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Live for Films – 2009 A Year in Film

Posted by LiveFor on December 16, 2009

What a year it has been for film.

Neill Blomkamp and Duncan Jones had great debuts with District 9 and Moon. Sam Rockwell acted his socks off in the latter. There was animated loveliness with Up, Ponyo, Fantastic Mr Fox and Coraline, but ugliness with Ice Age: Dawn of the Dinosaurs, Planet 51 and Monsters vs Aliens.

J J Abrams beamed new life into the excellent Star Trek.

There was old school horror in the shape of Sam Raimi’s Drag Me to Hell and brilliant horror comedy in the wonderful Zombieland (it had the best cameo of the year). Dario Argento’s Giallo wasn’t sure if it was a horror or a comedy.

Comic book movies didn’t quite so well this year. X-Men Origins: Wolverine and Zack Snyder’s Watchmen – I enjoyed them both though despite their flaws.

War movies hit the big time again. Kathryn Bigelow’s The Hurt Locker gave us an intense take on the war in Iraq and Quentin Tarantino’s Inglourious Basterds changed history for the better. That’s a bingo!

There were toy and book adaption disappointments in the shape of Transformers: Revenge of the Fallen and G.I. Joe: Rise of Cobra and Twilight: New Moon raked in the cash despite not being very good. Peter Jackson’s The Lovely Bones had mixed reviews.

Joaquin Phoenix lost the plot or is playing the long con when he quit acting to become a rap star and James Franco started an artistic endeavour by appearing on General Hospital.

Both Dragonball Evolution and Streetfighter adaptions had poor finishing moves at the box office. Terminator Salvation brought us our first proper glimpse at Sam Worthington, but left many cold and Ben Foster chased through the darkness in Pandorum. The Stath did it again in Crank: High Voltage and blaxsploitation returned with Black Dynamite fighting The Man.

The Perfect Getaway had a few twists and turns from the norm and The Cove opened my eyes to the slaughter of dolphins.

Chaos reigned in Lars Von Triers’ Antichrist. Bruce Willis went plastic in Surrogates. Gerard Butler was a Gamer and a Law Abiding Citizen. George Clooney was Up in the Air after The Men Who Stare At Goats. The Coen Brothers’ A Serious Man and Colin Firth as A Single Man confused a few while Carey Mulligan had An Education that many adored, but left me disappointed. Johnny Depp and Christian Bale were Public Enemies and Viggo Mortenson began a long walk down The Road. Audrey Tautou showed us Coco avant Chanel.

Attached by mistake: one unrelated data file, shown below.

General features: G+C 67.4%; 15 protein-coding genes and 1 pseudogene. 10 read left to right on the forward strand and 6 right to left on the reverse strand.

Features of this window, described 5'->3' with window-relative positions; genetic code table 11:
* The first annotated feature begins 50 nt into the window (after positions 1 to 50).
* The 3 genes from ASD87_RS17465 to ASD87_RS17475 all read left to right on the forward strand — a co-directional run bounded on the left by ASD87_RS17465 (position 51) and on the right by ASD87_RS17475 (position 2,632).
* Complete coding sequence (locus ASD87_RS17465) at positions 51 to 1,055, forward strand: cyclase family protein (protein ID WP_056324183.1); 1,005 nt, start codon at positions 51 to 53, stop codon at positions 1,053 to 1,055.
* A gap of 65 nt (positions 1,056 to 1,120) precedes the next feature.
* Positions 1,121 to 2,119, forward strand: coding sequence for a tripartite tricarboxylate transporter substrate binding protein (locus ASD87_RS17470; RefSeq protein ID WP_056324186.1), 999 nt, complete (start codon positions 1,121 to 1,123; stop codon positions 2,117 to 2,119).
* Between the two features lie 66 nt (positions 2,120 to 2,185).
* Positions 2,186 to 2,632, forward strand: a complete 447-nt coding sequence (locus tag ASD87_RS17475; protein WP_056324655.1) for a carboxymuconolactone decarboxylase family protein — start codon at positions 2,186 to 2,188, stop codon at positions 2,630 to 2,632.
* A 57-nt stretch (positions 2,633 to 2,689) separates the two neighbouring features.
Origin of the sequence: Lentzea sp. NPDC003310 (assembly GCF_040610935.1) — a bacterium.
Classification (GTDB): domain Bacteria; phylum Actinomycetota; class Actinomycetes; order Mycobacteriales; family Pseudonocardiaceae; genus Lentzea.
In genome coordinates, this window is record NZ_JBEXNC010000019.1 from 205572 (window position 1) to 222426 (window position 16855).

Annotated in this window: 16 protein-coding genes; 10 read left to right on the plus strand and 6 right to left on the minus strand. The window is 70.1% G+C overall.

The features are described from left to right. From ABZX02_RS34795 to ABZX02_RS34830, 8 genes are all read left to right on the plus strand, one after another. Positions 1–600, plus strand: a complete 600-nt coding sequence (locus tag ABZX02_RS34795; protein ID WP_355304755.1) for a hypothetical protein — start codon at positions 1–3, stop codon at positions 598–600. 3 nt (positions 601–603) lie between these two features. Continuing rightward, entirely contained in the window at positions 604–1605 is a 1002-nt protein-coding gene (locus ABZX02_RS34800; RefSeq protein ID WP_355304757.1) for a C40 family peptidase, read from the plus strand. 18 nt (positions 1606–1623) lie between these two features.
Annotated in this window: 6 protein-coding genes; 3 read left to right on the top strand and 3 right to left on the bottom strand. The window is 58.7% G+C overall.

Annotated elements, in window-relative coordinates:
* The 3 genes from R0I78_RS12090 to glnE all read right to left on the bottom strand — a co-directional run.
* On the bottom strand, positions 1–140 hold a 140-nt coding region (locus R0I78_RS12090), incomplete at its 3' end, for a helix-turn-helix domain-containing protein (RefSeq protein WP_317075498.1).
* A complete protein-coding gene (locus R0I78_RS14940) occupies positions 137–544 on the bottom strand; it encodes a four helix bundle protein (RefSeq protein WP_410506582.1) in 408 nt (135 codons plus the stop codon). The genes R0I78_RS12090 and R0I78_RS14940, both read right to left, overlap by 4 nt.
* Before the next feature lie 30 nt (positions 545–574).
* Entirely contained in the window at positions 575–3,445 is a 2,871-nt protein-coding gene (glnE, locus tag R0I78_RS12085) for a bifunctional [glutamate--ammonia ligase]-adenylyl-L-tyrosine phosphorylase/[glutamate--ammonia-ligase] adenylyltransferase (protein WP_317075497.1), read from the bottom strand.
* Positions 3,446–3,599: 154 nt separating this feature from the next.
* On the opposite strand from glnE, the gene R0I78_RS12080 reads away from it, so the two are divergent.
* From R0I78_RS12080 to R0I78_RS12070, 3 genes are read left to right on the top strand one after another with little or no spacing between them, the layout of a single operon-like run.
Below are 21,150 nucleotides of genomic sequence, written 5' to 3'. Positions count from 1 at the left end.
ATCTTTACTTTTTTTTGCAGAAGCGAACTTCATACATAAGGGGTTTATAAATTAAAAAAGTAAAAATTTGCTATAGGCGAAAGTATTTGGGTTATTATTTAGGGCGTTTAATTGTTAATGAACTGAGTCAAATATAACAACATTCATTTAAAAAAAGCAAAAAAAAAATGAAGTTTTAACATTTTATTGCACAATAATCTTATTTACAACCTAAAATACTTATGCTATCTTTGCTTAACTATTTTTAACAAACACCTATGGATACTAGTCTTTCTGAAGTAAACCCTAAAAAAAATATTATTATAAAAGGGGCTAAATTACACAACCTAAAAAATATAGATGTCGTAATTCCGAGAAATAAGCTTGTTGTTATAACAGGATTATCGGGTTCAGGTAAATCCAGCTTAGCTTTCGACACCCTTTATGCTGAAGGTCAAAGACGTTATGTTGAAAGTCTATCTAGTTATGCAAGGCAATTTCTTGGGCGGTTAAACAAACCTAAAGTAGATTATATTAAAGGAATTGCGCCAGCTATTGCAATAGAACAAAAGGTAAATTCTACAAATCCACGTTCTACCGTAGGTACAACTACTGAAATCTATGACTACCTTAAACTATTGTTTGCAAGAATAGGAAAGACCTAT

Spike Jonze sailed to Where the Wild Things Are, Richard Kelly opened The Box and The Hangover gave a headache to no-one. Clint Eastwood made Invictus. Jeff Bridges had a Crazy Heart while Terry Gilliam and Heath Ledger took us to The Imaginarium of Doctor Parnassus. Nicolas Cage began a slow climb to redemption with the aid of his lucky crack pipe in Bad Lieutenant: Port of Call New Orleans and Harry Potter and the Half-Blood Prince brought us ever closer to the end.

An Orphan scared us, In the Loop made us laugh at the political shenanigans, Paranormal Activity scared us, (500) Days of Summer and Adventureland made us happy in a sad way, World’s Greatest Dad reminded us how good Robin Williams could be while Old Dogs reminded us how bad Robin Williams could be. sin Nombre and Thirst were two of the many excellent foreign language films released and Jim Jarmusch showed us The Limits of Control.

Behind all of these other films has been the rumbling spectre of James Cameron’s Avatar. All year it has been waiting and watching and only now are we about to see whether it was all worth it (current reviews seem to say this is a great big hell yes!)

So many films watched but so many more missed. The way it has always been and always will.

That does mean that there are still many wonderful moments to be watched or to take us by surprise when we turn the channel late one night and an unexpected film has just begun – often films you would never normally watch but you end up thoroughly enjoying….and I don’t mean a bit of blue for the Dads!

I suppose that is one of the great things about movies. You will never be able to watch them all and you wouldn’t want to. We don’t all watch the same ones yet that means we all have fresh takes on each others favourite films. They can bring us together or lead to intense arguments. Did Han did shoot first?

Most of all, for the 90 minutes or more they are on, a movie takes us away to another place. Not always a nice place, but it is a break from the real world no matter what. Bad, good or wonderful they are all groovy and bring us all together.

As for me I have had some wonderful moments related to film – I got to speak to Marion Cotillard, Johnny Depp, Duncan Jones and David Sullivan. The site moved over to WordPress and has been going from strength to strength since then – thanks to everyone for taking the time to stop by and have a look.

The Live for Films Movie Club began and is still going to help share cool movies you may have missed (thanks to those on the Forum for sorting all that out).